Cultural disconnect

One thing became clear at this week’s panel discussion “The Jew as Artist/The Artist as Jew,” held at the San Francisco Museum of Modern Art: To seek definitive answers on the topic of Jewish artists, don’t ask Jewish artists.

“I am sooooo unqualified,” said S.F.-based Jewish comedian/monologuist Josh Kornbluth when he stood at the lectern. “Is my art Jewish? Who knows?”

The National Foundation for Jewish Culture sponsored the discussion last week, bringing together Kornbluth, photographer Larry Sultan and Heidi Zuckerman Jacobson, curator of the Phyllis Wattis Matrix Gallery of the U.C. Berkeley Art Museum. Michael Roth, president of Oakland’s California College of the Arts, served as moderator.

Roth started out the evening by raising a few issues. “When Jewish artists are told they’re making Jewish art,” he said, “they think that’s parochializing. The dominant problem for Jewish artists is: How do you disassimilate and not fall into something you no longer believe?”

Jacobson has an extensive curatorial background, including a stint at New York’s Jewish Museum. Rather than pontificate on the nature of Jewish art, she chose rather to show art because, as she said, “That’s what I do.”

She then displayed slides of several paintings and installations, ostensibly by Jewish artists. None of the works had overtly Jewish content, but Jacobson quoted one of the artists as having acknowledged the “possibility of a higher being weighing in on the activities” of the work.

She then screened a video by New York artist Slater Brady that featured scenes of a Christian youth choir and a voice-over by physicist Stephen Hawking musing about the theological overtones of the Big Bang. She closed with a Steve Reich-like audio piece consisting of a woman’s voice saying over and over “Cry, baby. Cry, baby.”

Then Jacobson thanked the audience and sat down.

Photographer Sultan has earned a worldwide reputation for his series of Hockneyesque images depicting suburban life in L.A.’s San Fernando Valley, particularly the homes used to film pornography. Though he has been inspired by Jewish photographers like Robert Frank, Richard Avedon, Gary Winogrand and Diane Arbus, he, too, had never given much thought to the impact his Jewish roots may have had on his own art.

“The day I decided not to be a religious Jew was in Hebrew School at age 11,” he said. “But I’ve been helped immeasurably by Jewish artists.”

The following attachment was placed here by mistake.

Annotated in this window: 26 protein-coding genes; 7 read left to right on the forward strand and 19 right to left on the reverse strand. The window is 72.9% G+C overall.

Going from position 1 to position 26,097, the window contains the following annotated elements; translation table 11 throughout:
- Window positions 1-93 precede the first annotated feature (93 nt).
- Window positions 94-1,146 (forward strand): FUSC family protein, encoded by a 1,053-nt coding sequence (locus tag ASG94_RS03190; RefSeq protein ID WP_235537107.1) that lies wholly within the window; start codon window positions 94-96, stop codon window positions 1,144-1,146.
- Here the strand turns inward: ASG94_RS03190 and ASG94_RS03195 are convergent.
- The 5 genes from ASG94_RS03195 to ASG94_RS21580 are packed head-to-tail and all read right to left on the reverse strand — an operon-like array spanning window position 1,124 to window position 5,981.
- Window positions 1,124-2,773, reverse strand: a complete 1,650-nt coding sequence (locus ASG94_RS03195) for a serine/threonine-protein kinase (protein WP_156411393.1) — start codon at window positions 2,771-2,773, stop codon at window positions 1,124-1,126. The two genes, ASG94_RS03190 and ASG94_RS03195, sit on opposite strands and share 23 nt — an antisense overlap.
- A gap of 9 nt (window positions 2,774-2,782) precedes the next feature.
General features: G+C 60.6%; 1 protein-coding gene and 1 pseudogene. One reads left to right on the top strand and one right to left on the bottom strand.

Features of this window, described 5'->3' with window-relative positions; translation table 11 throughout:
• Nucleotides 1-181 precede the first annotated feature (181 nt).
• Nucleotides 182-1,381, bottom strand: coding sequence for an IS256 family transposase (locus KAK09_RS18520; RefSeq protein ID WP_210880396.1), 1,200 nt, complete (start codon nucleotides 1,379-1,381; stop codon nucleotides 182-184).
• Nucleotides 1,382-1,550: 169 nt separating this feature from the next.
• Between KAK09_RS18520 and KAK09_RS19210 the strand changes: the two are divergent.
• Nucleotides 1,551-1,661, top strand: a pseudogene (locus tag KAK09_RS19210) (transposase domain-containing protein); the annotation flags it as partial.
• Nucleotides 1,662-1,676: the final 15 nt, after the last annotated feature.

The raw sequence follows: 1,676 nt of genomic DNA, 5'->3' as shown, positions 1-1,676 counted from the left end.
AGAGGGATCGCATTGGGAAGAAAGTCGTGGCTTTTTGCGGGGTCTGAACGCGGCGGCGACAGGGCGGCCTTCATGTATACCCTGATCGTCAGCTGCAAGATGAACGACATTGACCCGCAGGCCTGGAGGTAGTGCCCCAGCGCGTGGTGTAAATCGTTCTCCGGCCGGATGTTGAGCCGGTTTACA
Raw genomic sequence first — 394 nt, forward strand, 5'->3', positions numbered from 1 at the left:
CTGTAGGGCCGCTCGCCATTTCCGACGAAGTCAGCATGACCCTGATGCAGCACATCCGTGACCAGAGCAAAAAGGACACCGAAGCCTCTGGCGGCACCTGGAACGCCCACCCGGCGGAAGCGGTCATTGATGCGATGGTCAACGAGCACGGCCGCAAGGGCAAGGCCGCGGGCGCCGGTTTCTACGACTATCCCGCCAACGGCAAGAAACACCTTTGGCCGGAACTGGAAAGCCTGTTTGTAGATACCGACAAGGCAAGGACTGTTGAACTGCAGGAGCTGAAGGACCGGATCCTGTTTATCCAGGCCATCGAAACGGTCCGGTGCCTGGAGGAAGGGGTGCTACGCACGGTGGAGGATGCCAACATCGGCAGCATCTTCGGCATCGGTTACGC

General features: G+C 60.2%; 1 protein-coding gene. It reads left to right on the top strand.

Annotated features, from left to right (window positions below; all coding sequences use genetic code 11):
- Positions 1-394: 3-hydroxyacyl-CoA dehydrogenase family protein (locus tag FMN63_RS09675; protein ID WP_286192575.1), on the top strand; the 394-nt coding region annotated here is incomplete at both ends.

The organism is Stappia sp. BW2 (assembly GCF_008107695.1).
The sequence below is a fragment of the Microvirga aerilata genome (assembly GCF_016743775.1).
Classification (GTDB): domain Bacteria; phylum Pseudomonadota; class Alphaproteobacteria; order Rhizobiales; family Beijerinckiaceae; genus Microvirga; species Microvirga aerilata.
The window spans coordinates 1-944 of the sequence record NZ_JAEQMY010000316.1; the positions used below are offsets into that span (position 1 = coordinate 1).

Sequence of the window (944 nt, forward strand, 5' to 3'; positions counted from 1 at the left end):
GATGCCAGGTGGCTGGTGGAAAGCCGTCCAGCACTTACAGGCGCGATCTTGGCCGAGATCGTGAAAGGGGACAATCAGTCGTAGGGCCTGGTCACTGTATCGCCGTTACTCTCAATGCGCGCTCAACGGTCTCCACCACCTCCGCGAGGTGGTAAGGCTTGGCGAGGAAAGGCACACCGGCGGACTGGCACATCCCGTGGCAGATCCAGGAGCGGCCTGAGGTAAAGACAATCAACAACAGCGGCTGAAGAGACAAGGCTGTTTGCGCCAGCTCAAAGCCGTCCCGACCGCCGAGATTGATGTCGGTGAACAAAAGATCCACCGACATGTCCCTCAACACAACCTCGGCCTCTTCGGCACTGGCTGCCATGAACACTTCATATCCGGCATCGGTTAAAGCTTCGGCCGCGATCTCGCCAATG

Sultan went on to show slides of their work, as well as his own. None of it had any Jewish content other than one image of a nude porn star in some Valley home (apparently a Jewish one, considering the menorah seen on a bookshelf).

Then it was Kornbluth’s turn. He kept the audience in stitches describing his family (“My mother went to Yiddish school; my father’s Yiddish was completely made up by him”) and himself (“I have a lot of the Jewish sexiness that makes gentiles smolder”). But he also claimed to know nothing about Jewish art or artists. “I know about the left to right stuff,” he said. “I’d like to find out more.”

During question time, the audience provoked the panelists into saying more about the evening’s central topic. At one point Sultan said: “Rarely do Jewish artists mark themselves. They’re not interested in ‘essentializing’ themselves. You don’t want to put a mezuzah by your work.”

Responding to a question about Jewish identity in Israeli artists, Jacobson said, “I find even less Jewish content in contemporary Israeli artists than in American artists.”

Afterward, San Francisco resident Susie Coliver noted, “It was an interesting disconnect between the panelists and those in attendance. We identify strongly as Jews, and those on the panel had a passionate ambivalence.”

Charlotte Newberger, visiting from Chicago, said of the panel: “It was fascinating. My Jewishness informs who I am, so it was hard to believe for someone else it’s not part of their whole being. There are so many different ways to be a Jew.”

Dan Pine

Dan Pine is a contributing editor at J. He was a longtime staff writer at J. and retired as news editor in 2020.